I can fancy Abram Lincoln, when a poor orphan boy, in the days before steamers floated across our western lakes, making his way upon a flatboat, heavily laden with the products of the West, down the majestic father of waters to New Orleans.  Upon that glittering stream, like a broad lake, did he see the sylvan pictures of "the land with woody hill, o'er hill encompassed around." There too, he discerned afar off, the western hills, showing their bold crags through which the river had shot its way to meet the tide. From this same point he might look down upon a level plain, where, for many a rood, there lay beneath his eye varied and picturesque landscapes; and far across until it terminated on the margin of the wide waters beyond. This plain, more beautiful from the contrast with the environing hills, that, in gentle slopes or sudden crags, begirt its borders, itself presented a scene to catch the delighted eye of the orphan.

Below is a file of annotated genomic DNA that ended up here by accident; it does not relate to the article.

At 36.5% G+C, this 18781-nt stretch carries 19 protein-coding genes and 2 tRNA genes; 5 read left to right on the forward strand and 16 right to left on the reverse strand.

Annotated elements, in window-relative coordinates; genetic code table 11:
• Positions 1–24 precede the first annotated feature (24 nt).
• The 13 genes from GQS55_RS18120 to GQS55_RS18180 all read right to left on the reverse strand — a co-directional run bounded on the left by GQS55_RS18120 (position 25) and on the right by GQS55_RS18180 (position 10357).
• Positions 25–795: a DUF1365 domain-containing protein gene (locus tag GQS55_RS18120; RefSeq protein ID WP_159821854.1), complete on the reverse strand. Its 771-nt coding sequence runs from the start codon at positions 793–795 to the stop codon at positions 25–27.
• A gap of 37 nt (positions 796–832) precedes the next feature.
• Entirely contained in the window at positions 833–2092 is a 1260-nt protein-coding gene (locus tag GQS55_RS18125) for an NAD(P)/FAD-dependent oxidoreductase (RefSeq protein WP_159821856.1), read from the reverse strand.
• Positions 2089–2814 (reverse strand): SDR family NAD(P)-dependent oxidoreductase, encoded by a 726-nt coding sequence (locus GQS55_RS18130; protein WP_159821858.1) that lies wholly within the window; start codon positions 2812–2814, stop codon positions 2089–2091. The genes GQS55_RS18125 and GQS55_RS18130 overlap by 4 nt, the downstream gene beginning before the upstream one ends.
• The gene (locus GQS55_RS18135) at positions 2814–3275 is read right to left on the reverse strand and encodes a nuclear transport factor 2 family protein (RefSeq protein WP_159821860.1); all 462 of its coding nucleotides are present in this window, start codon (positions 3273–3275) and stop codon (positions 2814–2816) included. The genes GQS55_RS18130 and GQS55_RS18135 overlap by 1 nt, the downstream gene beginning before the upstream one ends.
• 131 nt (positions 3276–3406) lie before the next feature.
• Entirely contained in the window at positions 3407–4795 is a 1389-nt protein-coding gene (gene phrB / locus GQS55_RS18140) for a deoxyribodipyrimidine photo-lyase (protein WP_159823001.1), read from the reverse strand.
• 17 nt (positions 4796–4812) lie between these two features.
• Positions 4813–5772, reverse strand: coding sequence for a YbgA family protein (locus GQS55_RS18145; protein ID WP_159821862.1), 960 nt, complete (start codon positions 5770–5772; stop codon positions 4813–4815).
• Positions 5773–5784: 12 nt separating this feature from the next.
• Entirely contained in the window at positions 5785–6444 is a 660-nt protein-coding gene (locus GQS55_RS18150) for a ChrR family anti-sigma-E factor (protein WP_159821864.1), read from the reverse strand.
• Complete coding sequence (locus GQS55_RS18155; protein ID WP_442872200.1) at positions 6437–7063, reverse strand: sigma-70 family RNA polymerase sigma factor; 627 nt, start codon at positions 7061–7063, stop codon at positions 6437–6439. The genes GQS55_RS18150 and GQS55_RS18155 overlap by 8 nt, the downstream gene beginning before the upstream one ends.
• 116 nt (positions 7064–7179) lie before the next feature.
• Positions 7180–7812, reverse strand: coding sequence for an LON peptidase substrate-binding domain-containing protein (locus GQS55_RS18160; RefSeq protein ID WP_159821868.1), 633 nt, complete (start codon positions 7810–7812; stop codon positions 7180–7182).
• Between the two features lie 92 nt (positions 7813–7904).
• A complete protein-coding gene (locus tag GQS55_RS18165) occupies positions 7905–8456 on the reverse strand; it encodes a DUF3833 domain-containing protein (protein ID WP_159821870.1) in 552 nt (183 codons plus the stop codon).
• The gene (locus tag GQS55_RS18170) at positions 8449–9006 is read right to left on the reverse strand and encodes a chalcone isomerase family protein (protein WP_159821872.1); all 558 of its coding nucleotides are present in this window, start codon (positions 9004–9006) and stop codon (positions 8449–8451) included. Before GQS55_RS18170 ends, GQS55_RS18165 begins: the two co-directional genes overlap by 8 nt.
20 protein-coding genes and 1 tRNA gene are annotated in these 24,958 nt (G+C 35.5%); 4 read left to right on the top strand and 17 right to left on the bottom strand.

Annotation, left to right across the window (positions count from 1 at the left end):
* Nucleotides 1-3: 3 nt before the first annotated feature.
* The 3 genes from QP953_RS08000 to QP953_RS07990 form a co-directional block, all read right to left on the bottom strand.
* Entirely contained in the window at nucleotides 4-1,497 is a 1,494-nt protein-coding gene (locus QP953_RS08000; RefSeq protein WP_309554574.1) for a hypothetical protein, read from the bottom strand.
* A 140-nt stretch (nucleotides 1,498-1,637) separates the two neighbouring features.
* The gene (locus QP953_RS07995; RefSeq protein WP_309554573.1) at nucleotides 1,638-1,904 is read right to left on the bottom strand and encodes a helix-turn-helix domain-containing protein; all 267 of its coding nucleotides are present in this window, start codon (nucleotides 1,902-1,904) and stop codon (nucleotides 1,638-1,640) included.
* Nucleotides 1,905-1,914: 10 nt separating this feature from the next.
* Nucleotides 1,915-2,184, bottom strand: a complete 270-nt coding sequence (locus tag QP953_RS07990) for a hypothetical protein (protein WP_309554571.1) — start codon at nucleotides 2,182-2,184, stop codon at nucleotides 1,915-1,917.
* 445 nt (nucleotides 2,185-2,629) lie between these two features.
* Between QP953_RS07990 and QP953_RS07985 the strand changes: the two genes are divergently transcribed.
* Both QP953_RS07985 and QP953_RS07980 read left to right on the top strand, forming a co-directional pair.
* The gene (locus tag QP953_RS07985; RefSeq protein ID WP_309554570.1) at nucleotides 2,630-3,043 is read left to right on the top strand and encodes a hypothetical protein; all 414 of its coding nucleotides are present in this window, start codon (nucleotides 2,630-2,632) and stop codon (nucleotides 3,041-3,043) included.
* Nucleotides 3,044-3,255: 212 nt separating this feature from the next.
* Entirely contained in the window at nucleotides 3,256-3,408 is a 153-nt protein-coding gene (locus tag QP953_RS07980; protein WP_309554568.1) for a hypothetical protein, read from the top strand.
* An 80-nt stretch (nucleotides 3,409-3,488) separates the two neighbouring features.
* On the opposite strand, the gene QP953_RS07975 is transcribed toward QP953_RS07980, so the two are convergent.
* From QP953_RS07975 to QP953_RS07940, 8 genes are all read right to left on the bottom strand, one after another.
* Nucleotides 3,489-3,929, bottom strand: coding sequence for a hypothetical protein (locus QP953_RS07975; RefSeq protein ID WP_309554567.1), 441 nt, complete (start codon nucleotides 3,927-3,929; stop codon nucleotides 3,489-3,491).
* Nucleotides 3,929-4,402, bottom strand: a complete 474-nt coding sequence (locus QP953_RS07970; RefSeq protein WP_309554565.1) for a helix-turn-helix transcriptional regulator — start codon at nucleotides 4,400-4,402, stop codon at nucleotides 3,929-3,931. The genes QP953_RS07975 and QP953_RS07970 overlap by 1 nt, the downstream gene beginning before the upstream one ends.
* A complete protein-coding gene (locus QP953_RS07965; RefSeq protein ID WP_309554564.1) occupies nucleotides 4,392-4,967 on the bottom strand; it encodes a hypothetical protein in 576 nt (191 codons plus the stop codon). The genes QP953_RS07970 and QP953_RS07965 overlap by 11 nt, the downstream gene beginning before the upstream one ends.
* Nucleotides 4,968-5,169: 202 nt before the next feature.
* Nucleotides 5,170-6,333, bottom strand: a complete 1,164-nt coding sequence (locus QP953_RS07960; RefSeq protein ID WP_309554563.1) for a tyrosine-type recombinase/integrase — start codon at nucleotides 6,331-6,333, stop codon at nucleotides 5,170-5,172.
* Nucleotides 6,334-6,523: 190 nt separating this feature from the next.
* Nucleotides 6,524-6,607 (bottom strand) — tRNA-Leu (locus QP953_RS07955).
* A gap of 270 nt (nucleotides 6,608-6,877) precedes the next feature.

The lowing herds that trooped across these plains; the winding stream that meandered through its coverts; the slow team that laboriously made its way through the scanty harvest field; the long shadows thrown athwart the verdant meadow; the circling nighthawk that darted in swift evolutions in quest of prey; and far along its western confine, the burnished gold of sunset, illumining the river with tints more lovely than the poet's enchantment, flings around "the realms of fancy;"—all these
images then rose on the young observer's eye, with a witchery that every added year in the progress to manhood robbed of some of its potency. How little did he imagine, that in that sculptured capitol he, himself, the forest wood-chopper, with no higher thought than to toil with his rude axe, should, in the pride of his manhood, be clothed in the highest function in the gift of his countrymen ; to which, eminent as it might be, his then unknown genius should impart its highest dignity.